• Ap­proval vot­ing is vuln­er­a­ble to tac­ti­cal vot­ing. It fails the later-no-harm crite­rion: ap­prov­ing a sec­ond can­di­date can hurt your favourite. The av­er­age voter prob­a­bly isn’t that strate­gic, but in high-stakes elec­tions, savvy cam­paign lead­ers would surely at­tempt to get their sup­port­ers to vote tac­ti­cally. The win­ner, then, may not be the can­di­date with the most sup­port, but the one that’s best at ma­nipu­lat­ing the sys­tem. (See here for more de­tails on this.)

  • Ap­proval vot­ing rad­i­cally re-in­ter­prets the com­mon-sense no­tion of “hav­ing a ma­jor­ity”, lead­ing to re­sults that may be con­sid­ered coun­ter­in­tu­itive. This is re­flected in the vot­ing method crite­ria that ap­proval vot­ing fails. For in­stance, ap­proval vot­ing some­times se­lects a can­di­date even though a ma­jor­ity of vot­ers would, in a head-to-head con­test, pre­fer any other can­di­date. (This is the Con­dorcet loser crite­rion.)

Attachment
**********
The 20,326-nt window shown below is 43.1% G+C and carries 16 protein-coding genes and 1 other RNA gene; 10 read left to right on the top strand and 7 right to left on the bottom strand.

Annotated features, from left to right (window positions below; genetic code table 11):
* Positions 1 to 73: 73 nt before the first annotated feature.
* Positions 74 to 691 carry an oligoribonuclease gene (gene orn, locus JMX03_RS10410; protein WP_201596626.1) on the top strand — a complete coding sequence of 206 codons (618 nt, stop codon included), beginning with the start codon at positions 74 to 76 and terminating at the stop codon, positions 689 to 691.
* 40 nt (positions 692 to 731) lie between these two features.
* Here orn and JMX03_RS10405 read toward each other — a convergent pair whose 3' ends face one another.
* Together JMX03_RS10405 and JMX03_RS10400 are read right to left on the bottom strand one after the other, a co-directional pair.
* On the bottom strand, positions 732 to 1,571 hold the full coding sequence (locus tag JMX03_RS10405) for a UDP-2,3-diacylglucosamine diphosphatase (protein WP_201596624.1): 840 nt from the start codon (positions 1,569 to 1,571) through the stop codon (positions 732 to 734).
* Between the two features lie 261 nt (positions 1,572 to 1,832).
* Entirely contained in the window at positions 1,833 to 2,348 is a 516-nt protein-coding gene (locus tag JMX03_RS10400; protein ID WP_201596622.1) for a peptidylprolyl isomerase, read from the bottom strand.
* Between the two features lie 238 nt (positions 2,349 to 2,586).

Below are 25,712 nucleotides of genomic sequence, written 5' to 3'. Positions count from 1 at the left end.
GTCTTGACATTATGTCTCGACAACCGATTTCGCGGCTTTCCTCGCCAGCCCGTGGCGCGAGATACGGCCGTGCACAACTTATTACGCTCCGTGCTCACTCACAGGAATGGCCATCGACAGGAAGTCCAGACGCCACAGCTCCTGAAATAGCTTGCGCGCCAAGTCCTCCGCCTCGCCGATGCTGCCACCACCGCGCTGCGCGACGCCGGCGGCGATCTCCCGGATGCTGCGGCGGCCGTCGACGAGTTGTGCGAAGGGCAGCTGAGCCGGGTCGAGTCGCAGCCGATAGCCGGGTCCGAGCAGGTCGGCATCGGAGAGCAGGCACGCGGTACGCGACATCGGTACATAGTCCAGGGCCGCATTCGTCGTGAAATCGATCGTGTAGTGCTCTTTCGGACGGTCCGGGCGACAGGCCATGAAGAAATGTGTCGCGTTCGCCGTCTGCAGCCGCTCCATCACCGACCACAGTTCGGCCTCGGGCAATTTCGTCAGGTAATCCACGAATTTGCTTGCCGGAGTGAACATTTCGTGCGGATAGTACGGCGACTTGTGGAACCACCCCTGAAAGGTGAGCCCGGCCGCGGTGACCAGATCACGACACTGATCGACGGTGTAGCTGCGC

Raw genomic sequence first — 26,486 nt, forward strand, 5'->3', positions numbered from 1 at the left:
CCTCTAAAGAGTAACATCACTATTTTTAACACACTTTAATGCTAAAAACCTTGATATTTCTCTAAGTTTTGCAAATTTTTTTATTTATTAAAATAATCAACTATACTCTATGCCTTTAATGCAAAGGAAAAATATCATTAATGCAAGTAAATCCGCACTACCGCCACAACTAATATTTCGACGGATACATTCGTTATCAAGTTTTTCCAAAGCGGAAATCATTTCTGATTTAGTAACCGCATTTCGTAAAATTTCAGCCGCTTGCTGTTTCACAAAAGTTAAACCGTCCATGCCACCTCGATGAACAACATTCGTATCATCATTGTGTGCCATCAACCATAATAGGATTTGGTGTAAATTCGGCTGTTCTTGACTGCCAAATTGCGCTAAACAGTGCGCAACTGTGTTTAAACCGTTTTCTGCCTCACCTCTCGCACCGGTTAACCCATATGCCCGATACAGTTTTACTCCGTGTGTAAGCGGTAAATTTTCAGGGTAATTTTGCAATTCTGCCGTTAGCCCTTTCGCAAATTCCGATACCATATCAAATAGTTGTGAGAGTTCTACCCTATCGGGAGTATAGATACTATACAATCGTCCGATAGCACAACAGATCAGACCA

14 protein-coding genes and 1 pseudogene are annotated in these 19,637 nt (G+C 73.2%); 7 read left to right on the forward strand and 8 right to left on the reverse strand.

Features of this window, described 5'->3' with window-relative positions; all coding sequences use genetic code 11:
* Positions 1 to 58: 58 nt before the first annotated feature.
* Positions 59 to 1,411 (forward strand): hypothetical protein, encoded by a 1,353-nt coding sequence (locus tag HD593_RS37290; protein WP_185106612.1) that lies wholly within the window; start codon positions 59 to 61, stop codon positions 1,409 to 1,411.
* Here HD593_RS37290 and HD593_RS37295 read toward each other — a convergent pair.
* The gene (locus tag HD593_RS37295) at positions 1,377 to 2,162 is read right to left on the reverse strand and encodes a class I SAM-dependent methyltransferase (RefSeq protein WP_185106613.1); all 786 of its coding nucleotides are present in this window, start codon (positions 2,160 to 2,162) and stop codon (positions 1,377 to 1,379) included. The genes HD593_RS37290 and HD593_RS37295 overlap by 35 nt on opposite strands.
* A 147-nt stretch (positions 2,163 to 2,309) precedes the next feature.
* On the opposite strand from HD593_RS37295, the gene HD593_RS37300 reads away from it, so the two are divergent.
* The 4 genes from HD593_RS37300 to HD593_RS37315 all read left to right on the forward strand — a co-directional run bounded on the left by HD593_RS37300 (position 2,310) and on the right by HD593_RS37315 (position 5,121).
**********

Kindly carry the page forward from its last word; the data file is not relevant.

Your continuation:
• Indi­cat­ing sup­port or op­po­si­tion for each can­di­date is more ex­pres­sive than just hav­ing a sin­gle vote, but it is still bi­nary and does not al­low vot­ers to ex­press more nu­anced prefer­ences be­tween differ­ent can­di­dates.

  • There is al­most no track record of ap­proval vot­ing be­ing suc­cess­fully used in com­pet­i­tive elec­tions. Where it was used, ap­proval vot­ing was of­ten re­pealed later on—e.g. in Dart­mouth alumni elec­tions and in in­ter­nal IEEE (In­sti­tute of Elec­tri­cal and Elec­tron­ics Eng­ineers) elec­tions (search for IEEE here).

Ad­vo­cates of ap­proval vot­ing have re­sponded to those crit­i­cisms. And of course, ap­proval vot­ing does also offer ad­van­tages: it avoids the spoiler effect and tends to favour mod­er­ate “com­pro­mise can­di­dates”. The lat­ter is of par­tic­u­lar in­ter­est if re­duc­ing po­lari­sa­tion is one of the main goals of elec­toral re­form. How­ever, the ten­dency to favour mod­er­ate can­di­dates could also be con­sid­ered a bias and is not uni­ver­sally viewed as a pos­i­tive fea­ture of a vot­ing sys­tem.